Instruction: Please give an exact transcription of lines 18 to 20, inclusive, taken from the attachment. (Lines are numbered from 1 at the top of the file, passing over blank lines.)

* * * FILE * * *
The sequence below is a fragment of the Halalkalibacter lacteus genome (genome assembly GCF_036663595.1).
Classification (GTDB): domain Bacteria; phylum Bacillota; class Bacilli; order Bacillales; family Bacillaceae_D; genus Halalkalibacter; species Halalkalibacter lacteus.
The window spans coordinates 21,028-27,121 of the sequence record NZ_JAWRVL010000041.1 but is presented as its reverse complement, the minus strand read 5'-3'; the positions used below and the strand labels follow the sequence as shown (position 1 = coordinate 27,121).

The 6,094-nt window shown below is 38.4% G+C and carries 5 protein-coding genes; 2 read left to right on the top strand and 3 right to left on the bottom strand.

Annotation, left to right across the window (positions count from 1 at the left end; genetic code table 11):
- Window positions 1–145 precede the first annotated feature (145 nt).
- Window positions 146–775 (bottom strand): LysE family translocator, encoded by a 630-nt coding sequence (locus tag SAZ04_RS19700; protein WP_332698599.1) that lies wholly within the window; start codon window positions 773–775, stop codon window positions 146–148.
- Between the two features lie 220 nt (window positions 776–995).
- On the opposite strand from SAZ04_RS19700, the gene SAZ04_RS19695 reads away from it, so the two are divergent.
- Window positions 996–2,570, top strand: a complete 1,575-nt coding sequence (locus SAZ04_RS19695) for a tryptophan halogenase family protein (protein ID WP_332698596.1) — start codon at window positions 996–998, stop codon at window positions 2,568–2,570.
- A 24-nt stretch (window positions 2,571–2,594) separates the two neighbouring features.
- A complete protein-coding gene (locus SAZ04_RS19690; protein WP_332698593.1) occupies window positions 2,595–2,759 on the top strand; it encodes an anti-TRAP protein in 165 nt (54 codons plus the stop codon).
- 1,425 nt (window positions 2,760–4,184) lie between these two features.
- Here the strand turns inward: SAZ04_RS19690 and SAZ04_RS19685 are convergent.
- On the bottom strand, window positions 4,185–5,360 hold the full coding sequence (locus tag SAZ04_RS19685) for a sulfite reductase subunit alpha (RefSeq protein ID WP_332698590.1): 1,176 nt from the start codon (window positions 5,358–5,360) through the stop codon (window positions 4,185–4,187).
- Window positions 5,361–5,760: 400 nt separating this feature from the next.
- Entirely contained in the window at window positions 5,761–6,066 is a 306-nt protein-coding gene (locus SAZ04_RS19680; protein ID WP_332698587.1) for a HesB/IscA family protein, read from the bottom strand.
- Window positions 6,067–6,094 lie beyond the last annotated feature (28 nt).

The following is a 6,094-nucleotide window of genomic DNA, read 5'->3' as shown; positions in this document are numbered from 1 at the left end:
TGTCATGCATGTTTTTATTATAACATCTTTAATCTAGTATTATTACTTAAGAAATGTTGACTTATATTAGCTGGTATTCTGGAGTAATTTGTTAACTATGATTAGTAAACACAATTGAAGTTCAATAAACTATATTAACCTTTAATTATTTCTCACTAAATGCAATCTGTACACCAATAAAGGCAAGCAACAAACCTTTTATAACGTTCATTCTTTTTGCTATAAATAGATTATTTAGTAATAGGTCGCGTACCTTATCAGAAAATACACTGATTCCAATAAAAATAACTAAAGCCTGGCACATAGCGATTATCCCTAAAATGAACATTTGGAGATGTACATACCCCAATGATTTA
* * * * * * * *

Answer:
- Window positions 6,067–6,094 lie beyond the last annotated feature (28 nt).

The following is a 6,094-nucleotide window of genomic DNA, read 5'->3' as shown; positions in this document are numbered from 1 at the left end:
TGTCATGCATGTTTTTATTATAACATCTTTAATCTAGTATTATTACTTAAGAAATGTTGACTTATATTAGCTGGTATTCTGGAGTAATTTGTTAACTATGATTAGTAAACACAATTGAAGTTCAATAAACTATATTAACCTTTAATTATTTCTCACTAAATGCAATCTGTACACCAATAAAGGCAAGCAACAAACCTTTTATAACGTTCATTCTTTTTGCTATAAATAGATTATTTAGTAATAGGTCGCGTACCTTATCAGAAAATACACTGATTCCAATAAAAATAACTAAAGCCTGGCACATAGCGATTATCCCTAAAATGAACATTTGGAGATGTACATACCCCAATGATTTA